Promo Strategies for a Crowded Beverage Market
A trip down the beverage aisle of any grocery store is like diving straight into a rainbow of endless choices. There are more beverage brands out there than it’s possible to count, and in an industry as colorful and diverse as this one, it’s difficult to stand out. That’s where promotional products come in, of course. They’re a key factor in making consumers aware of brands. They form a lasting image in consumers’ heads, and that leads to cash flow. And when it comes time to count the profits, companies hope that at the end of that rainbow of beverage brands, there is a pot of gold.
But if you’re a promotional products distributor, where do you begin in this giant industry? The beverage industry is one of the most diverse and competitive consumer goods markets in the world. Worldwide beverage sales are estimated to reach $1.9 trillion by 2021, according to market research firm Lucintel. With a market share that size, everyone is trying to get a step up, and what better way than by using promotional products?
They’re a great option for small beverage brands that want to spread their message with fun giveaways. And they work just as well for massive companies like Coca-Cola, which already has all the brand awareness it could ever ask for. Large brands have the authority to do out-of-the-box promotions like selfie bottles. No, seriously. Last year, Coca-Cola Israel actually created a soda bottle that takes a selfie while you drink.
Clearly there’s room for creativity when working with beverage brands, but it can still pay to be cautious as well. Distributors need to be especially mindful of brand identity and should think about how their products will be used when working with beverage companies. So, which strategy is the best one? Which promotions pack the biggest punch in the beverage market? We asked Jeff Lee, vice president of STOPNGO Line, Industry, Calif., to share his advice on becoming a reliable promotional partner for a beverage brand.
Promo Marketing: What makes beverage brands different or unique from most other vertical markets?
Jeff Lee: Beverages is an extremely competitive industry when compared to others. Consumers have more choices than ever when they’re at the point of purchase making a decision. The industry itself is very fast moving, with competitors constantly coming in or being acquired by others. It is an industry that is able to be influenced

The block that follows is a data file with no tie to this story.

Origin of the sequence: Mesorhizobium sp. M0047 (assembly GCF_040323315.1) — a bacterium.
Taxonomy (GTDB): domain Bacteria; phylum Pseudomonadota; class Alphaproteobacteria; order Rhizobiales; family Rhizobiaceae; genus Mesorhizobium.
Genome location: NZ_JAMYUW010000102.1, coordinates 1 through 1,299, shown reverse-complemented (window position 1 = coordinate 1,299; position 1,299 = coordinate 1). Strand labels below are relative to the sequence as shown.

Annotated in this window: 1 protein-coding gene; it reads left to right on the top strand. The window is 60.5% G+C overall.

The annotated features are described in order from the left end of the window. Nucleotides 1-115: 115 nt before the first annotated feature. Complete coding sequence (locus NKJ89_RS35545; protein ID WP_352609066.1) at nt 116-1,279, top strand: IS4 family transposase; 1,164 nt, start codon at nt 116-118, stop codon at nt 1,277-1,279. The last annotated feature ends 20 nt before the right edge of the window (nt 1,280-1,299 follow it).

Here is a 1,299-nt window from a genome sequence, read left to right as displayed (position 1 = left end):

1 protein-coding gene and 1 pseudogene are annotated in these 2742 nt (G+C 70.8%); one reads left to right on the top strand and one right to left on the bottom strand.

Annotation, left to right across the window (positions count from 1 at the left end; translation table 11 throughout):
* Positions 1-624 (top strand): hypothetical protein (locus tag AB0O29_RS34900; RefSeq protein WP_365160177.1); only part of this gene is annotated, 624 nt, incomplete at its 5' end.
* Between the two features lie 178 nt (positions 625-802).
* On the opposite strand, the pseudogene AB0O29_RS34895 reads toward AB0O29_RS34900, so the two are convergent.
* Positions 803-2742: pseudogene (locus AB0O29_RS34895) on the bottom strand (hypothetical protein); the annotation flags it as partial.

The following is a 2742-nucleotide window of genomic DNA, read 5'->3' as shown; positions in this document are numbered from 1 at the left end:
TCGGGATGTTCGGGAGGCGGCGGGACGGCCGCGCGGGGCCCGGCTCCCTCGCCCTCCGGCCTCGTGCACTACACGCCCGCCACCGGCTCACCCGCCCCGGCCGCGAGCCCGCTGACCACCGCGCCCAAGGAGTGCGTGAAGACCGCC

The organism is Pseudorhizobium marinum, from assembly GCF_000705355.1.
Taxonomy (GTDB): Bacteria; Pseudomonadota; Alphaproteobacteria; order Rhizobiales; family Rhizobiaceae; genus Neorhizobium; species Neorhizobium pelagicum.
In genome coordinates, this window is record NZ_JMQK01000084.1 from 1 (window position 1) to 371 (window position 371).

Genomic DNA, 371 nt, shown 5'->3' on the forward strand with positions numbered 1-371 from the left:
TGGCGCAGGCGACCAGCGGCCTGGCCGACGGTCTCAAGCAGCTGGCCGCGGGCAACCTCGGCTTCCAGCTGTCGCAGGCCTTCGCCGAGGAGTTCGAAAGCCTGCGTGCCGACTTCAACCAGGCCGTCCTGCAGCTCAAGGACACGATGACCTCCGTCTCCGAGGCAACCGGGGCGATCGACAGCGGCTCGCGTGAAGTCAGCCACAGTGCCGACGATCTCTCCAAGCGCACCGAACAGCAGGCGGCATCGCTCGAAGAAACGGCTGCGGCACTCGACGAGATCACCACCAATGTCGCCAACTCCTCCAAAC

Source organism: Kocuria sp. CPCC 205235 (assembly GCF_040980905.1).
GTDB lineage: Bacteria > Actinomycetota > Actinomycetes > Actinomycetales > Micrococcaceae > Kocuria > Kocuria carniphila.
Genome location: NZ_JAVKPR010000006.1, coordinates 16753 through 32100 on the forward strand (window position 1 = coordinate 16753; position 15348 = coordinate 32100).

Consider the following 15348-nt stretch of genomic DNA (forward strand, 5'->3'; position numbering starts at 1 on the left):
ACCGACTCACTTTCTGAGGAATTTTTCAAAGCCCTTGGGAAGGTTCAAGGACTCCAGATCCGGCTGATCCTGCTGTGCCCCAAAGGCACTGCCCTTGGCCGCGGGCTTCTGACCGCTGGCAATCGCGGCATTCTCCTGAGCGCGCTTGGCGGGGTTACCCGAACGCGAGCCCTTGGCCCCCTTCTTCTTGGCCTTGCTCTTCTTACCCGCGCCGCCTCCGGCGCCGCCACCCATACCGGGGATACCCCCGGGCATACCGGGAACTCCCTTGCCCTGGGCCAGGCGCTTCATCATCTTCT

tremendously with marketing material and [point-of-sale] signage.
PM: What can suppliers do to help distributors craft a beverage brand promotion?
JL: Understand the market. Know what appeals to consumers. If a distributor is trying to craft a promotion to encourage a [point-of-sale] purchase, then a promotion would probably need to be more heavy on signage and point-of-sale material. If the task is to increase brand awareness, then promotional products would probably be the better bet.
PM: How can distributors show that they are the right choice for a beverage brand in need of good promotions?
JL: I think a distributor these days not only needs to pitch themselves as a promotion company, but also as a consulting company. They need to engage and provide ideas beyond the products themselves. For example, giving good visualizations of how the promotional products can impact the consumer is a great start.
PM: How can a distributor help a small or mid-size beverage brand stand out in a highly competitive industry?
JL: Small [and] mid-size beverage [companies] typically also are appealing towards a small [and] mid-size niche market. Look to focus branding and promotion towards those niche markets.
PM: Beverage sellers can come in many different forms. Some may specialize in a certain drink; others may manage a chain of cafés or breweries. How might a promotional strategy differ for something like a soft drink manufacturer, compared to a coffeemaker, brewery or winery?
JL: Understanding the markets and the consumers themselves changes strategies dramatically. For example, a promotional strategy for a coffee maker would include something along the lines of perhaps a glass French press or coffee tumbler, whereas, compared to a brewery, [there] would be something more geared along the lines of pint glasses or paddle bottle openers.
PM: What product would surprise someone to find out is an effective beverage promotion?
JL: Drinkware! Everyone loves a tumbler or a mug, regardless of the industry.
PM: Can you give any examples of products from your company ending up in a successful branding campaign for a beverage seller?
JL: We work with many beverage distribution companies through our distributors. Many of the programs that are successful come about from “buy one get [blank] free” campaigns. For example, with breweries, for every keg a restaurant purchases, they provide free [point-of-sale] swag such as openers, coasters, glassware and signage. The restaurant then can either use it for themselves, or pass them down to consumers as well, and really have the brand engage the final consumer.